Thursday, October 21, 2010

A composition and bad manners

click photo to enlarge
This morning I went to answer the phone, and as I did I looked at the LCD display to see the caller's number. There wasn't one. Instead it showed the word WITHELD. I don't know about you, but I am seriously tempted to ignore any phone call where the caller does not allow their number to be shown. Why? Well, I consider it to be downright rude. With any phone call we take it on trust that the person who speaks is who they say they are, and that they are being honest. I am MUCH more likely to believe this to be so if they are not hiding their number from me. The fact is, I don't conceal my number when I phone someone, so I don't expect others to conceal their number from me. That sort of openness, give and take, call it what you will, is just good manners. There will be reasons why companies do this sort of thing, all of them in the interests of themselves rather than the customer. But there will also be those who do it because they want a dialogue only on their terms, with no opportunity for the customer, once they have collected their thoughts, to get back to them. As I say, witholding your phone number is bad manners.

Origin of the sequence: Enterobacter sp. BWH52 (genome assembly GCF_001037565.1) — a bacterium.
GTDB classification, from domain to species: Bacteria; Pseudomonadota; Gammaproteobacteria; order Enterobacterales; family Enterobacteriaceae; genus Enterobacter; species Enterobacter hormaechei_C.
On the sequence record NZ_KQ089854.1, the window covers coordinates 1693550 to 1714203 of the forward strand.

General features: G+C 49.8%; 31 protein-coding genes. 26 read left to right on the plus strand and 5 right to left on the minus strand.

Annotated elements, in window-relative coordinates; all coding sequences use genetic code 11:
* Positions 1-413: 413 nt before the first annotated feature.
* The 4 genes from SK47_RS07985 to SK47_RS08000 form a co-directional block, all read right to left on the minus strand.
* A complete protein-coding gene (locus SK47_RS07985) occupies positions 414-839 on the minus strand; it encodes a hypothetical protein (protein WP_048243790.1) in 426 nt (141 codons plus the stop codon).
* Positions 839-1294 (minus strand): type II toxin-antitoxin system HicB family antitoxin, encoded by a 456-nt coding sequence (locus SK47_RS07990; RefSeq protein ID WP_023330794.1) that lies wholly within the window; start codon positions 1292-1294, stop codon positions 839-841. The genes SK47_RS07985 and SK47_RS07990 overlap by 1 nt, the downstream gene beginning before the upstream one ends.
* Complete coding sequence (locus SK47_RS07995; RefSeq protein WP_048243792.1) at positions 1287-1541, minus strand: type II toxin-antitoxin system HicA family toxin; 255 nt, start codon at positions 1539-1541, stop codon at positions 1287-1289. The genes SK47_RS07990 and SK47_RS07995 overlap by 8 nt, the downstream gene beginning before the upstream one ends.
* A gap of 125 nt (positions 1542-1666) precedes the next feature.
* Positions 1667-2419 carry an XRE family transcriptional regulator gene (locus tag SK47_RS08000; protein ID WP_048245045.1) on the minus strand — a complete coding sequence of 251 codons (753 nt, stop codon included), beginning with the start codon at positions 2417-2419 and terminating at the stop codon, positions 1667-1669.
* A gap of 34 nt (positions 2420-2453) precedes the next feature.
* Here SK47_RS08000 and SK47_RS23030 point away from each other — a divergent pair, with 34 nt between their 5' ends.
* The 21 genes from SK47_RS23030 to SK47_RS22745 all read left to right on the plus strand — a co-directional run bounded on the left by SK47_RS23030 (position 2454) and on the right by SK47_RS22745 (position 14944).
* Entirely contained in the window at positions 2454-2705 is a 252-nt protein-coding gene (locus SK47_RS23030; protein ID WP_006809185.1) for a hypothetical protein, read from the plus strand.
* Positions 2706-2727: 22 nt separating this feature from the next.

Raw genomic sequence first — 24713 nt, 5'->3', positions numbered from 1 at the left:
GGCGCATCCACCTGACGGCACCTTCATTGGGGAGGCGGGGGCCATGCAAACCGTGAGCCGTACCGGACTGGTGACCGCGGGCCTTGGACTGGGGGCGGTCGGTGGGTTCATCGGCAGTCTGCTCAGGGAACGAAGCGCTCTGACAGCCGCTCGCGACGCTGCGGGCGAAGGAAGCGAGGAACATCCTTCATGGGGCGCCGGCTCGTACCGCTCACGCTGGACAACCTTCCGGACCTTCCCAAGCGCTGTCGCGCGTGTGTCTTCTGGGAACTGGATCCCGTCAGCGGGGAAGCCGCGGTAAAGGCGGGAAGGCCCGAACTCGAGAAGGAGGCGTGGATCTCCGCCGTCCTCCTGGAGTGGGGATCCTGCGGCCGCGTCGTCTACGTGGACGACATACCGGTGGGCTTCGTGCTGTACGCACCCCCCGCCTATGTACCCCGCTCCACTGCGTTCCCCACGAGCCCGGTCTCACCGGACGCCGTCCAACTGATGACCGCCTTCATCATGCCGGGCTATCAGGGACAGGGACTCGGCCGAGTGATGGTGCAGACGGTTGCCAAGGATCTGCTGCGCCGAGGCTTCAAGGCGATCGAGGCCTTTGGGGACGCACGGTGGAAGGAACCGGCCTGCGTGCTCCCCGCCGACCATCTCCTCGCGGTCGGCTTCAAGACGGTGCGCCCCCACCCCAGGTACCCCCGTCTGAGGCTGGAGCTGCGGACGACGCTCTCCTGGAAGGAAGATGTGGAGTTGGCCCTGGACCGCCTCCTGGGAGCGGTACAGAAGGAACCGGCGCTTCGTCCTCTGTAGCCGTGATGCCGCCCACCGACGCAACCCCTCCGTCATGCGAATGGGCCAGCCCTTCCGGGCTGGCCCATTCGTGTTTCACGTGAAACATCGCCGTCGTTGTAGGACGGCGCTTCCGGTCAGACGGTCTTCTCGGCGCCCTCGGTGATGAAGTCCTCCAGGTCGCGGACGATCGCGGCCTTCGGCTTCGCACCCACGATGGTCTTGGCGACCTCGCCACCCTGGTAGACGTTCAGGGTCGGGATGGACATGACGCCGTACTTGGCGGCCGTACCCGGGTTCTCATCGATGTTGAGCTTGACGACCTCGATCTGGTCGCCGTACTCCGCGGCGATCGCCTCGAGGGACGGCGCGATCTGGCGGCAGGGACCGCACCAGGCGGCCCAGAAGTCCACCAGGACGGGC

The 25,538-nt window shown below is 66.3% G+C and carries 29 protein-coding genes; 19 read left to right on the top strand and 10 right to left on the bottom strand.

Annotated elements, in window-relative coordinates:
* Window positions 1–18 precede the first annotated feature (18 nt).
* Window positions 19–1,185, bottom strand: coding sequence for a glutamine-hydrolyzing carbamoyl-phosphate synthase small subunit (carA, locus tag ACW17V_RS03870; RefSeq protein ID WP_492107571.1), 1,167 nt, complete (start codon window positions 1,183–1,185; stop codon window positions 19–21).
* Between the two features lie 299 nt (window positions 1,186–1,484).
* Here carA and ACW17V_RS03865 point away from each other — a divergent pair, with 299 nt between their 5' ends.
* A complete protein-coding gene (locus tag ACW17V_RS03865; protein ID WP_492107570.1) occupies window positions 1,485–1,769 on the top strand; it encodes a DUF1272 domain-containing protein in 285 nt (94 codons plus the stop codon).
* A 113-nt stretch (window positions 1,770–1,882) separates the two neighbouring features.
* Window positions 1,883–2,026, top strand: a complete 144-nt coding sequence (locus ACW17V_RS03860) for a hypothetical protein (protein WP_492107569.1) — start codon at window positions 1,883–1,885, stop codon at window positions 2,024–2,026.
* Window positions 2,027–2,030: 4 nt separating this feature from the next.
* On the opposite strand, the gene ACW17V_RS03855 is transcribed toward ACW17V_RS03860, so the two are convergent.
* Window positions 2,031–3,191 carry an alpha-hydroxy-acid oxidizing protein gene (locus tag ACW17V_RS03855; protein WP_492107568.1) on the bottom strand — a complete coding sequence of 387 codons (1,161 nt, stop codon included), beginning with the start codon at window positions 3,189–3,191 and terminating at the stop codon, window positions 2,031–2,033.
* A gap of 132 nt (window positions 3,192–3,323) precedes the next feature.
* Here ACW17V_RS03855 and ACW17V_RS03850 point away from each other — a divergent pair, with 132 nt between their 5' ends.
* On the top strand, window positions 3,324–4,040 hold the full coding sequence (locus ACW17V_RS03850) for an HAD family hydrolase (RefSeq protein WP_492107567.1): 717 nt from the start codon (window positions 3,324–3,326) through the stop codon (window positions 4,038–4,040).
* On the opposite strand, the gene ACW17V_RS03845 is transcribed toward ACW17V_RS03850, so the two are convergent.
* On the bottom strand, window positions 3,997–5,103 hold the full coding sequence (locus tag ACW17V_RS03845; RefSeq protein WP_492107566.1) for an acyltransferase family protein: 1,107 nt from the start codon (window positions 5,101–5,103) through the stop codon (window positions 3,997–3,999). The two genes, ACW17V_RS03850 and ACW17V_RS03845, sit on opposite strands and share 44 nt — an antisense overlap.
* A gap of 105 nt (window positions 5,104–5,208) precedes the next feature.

In my experience this has spread from telephone advertising into more reputable companies, and is being extended into departments of government. This is unfortunate because, were I to follow my inclination and refuse to speak to anyone phoning me from a "withheld" number, I'd be cutting off my nose to spite my face. Yet, how else am I to get the message across that this practice is unacceptable.

I mention this in the accompanying text to a photograph of a vase of flowers in a sunlit room with deep shadows because I was processing this image around the time I took the call. It's one of my wife's quick and effective arrangements in our living room. As we were talking on the sofa we both saw the possibility of a photograph in the composition. I had thought to convert it to black and white, but then I tended to lose the yellow of the flowers, and it is this, alongside the very sepia-like colours elsewhere in the shot, that make it for me.

photograph and text (c) T. Boughen

Camera: Olympus E510
Mode: Aperture Priority
Focal Length: 55mm (110mm/35mm equiv.)
F No: f5.6
Shutter Speed: 1/320
ISO: 100
Exposure Compensation: 0 EV
Image Stabilisation: On